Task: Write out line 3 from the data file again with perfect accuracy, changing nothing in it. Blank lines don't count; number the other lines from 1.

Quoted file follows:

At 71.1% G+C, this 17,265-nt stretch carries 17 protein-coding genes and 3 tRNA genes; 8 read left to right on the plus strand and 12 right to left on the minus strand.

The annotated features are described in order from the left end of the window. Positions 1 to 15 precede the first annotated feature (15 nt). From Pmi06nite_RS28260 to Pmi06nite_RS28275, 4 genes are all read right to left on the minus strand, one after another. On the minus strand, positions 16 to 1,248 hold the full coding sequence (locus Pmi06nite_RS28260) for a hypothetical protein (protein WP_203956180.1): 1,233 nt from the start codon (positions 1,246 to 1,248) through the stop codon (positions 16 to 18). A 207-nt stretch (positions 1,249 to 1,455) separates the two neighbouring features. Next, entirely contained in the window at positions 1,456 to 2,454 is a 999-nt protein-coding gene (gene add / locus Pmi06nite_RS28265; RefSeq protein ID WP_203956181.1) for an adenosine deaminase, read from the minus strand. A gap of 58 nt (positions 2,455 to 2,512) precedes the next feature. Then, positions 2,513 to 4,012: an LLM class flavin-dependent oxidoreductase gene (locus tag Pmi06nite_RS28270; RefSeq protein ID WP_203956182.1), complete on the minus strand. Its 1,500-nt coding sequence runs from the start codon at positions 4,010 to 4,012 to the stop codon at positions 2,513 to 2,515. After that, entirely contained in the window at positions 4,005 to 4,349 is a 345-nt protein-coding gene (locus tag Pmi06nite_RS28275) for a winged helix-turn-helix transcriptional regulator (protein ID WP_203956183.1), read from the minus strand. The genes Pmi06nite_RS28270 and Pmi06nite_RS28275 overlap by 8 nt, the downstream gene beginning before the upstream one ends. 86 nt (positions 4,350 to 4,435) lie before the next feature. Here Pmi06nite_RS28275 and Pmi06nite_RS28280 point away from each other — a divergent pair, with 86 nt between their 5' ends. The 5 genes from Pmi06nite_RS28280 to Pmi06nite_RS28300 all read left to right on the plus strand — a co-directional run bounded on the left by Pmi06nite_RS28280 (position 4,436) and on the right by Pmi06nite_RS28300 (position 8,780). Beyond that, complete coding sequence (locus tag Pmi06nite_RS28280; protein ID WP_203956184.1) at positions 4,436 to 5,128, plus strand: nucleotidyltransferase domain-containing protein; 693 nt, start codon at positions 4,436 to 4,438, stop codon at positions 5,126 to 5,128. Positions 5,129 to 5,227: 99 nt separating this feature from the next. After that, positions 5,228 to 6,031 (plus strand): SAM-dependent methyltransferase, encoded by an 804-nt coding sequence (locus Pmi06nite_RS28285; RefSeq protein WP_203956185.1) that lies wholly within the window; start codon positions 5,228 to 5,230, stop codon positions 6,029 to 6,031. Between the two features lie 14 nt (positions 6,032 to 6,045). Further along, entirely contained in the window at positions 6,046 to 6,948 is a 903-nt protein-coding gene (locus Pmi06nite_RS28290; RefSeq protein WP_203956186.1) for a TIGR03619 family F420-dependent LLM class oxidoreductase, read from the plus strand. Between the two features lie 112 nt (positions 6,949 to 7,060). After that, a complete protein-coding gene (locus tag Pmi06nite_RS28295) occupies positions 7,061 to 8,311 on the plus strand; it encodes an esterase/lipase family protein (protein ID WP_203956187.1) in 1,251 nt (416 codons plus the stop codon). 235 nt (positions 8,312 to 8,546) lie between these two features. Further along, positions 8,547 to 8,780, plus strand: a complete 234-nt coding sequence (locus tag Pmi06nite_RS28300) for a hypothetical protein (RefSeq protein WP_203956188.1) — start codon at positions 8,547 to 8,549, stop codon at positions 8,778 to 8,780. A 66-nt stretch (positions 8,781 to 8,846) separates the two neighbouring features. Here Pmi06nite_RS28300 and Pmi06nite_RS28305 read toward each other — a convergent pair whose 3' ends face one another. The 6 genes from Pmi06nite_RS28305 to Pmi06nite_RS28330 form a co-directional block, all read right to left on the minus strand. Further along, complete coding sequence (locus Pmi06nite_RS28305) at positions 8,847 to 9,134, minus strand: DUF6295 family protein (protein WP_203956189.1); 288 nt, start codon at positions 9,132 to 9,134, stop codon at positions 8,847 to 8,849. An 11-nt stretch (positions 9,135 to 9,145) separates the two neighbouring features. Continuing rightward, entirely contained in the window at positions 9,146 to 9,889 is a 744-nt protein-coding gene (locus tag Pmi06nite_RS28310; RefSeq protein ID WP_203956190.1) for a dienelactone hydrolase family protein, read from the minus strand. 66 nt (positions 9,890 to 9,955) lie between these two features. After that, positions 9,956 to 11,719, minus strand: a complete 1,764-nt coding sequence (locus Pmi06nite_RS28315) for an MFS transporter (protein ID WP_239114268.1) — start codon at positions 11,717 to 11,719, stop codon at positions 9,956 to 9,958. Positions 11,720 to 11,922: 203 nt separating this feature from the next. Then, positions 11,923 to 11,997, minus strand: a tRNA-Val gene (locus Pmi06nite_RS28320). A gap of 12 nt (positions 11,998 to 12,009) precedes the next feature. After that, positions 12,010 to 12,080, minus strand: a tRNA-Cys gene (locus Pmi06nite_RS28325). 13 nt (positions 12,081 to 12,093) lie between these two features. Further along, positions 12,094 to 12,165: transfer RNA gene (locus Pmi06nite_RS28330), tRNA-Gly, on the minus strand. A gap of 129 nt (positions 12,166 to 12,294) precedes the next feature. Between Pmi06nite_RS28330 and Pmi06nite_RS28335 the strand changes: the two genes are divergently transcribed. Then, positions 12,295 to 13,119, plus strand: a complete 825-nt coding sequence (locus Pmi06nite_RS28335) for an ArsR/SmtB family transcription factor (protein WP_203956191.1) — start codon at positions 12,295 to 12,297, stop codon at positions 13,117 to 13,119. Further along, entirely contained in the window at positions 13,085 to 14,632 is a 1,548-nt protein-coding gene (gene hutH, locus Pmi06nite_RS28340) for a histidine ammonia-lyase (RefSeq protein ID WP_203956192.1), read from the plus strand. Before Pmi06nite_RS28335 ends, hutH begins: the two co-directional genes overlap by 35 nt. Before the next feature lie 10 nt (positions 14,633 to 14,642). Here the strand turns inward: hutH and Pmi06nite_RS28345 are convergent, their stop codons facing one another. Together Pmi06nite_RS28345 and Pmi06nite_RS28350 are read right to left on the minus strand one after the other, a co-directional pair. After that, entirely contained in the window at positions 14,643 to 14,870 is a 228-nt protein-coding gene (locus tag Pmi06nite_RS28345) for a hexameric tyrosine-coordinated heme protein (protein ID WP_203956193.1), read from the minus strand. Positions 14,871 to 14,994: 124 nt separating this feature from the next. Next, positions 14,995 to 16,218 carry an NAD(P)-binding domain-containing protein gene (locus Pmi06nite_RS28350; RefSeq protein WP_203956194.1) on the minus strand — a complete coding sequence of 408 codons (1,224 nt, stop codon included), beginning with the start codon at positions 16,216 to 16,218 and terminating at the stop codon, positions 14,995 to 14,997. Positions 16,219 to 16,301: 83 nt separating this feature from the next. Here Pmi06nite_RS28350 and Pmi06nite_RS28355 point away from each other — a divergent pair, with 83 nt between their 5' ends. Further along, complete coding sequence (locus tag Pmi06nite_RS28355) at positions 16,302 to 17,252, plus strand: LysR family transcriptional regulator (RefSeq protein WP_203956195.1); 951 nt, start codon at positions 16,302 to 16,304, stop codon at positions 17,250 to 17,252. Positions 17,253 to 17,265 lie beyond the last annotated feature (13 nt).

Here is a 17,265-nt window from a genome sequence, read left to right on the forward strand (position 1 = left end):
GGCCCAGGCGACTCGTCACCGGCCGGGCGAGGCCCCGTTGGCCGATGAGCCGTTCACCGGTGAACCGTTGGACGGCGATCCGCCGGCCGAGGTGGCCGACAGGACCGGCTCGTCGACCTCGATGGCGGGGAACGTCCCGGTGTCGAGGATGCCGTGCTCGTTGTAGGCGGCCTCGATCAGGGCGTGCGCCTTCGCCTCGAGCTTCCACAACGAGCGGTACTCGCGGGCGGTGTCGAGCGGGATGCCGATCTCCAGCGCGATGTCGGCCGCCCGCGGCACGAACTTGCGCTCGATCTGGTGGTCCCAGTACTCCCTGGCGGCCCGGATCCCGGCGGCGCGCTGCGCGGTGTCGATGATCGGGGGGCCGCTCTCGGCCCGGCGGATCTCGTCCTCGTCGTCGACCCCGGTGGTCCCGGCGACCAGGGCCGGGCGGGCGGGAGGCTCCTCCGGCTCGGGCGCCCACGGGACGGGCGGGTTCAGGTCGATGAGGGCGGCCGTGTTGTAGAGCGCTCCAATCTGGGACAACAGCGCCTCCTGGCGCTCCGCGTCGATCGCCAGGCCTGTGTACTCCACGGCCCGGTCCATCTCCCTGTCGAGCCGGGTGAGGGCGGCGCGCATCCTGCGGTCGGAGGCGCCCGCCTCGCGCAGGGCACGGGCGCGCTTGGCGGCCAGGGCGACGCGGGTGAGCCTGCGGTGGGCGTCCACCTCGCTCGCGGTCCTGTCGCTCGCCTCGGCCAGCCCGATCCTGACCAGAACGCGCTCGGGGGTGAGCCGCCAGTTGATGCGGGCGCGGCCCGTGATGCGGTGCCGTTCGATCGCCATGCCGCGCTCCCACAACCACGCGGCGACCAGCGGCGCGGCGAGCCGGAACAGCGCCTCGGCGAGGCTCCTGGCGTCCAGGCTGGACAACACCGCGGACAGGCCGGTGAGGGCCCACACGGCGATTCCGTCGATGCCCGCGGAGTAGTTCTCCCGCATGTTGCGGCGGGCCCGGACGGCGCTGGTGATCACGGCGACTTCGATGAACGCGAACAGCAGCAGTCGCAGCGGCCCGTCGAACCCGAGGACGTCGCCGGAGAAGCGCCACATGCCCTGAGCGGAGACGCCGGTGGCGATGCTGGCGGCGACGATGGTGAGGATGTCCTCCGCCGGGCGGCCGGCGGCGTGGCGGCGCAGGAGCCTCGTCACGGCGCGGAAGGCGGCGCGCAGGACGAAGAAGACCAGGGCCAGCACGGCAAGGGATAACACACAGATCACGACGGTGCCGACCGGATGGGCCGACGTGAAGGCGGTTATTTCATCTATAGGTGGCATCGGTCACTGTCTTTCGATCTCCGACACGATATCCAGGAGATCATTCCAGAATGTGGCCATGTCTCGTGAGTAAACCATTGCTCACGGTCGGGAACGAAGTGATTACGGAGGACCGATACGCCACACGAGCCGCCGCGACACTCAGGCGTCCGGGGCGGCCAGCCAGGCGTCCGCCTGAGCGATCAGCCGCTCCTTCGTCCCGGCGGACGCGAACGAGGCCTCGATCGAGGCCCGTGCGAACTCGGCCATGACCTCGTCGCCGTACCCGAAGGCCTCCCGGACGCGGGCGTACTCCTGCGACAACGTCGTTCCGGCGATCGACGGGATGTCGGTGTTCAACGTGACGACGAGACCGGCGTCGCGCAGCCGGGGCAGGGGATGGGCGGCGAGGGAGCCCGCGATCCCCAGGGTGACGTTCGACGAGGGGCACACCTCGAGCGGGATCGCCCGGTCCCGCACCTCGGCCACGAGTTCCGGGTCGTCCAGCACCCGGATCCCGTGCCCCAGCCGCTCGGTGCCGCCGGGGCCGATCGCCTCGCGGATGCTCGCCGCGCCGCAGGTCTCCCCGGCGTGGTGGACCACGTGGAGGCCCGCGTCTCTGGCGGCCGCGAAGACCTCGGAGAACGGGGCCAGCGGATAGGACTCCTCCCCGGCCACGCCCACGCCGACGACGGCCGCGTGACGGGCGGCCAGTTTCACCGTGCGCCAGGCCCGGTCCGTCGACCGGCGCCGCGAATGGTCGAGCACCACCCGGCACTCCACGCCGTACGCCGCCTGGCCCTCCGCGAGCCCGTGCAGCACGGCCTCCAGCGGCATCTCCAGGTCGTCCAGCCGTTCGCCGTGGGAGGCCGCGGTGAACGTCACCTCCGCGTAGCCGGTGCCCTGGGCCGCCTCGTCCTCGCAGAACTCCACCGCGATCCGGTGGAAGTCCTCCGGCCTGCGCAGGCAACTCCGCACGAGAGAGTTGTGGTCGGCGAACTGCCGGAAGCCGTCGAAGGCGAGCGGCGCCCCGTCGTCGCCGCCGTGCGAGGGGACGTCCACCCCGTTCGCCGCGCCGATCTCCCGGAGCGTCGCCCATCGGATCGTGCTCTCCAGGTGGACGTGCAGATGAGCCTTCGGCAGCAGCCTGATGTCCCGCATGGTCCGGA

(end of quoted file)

Here is a 17,265-nt window from a genome sequence, read left to right on the forward strand (position 1 = left end):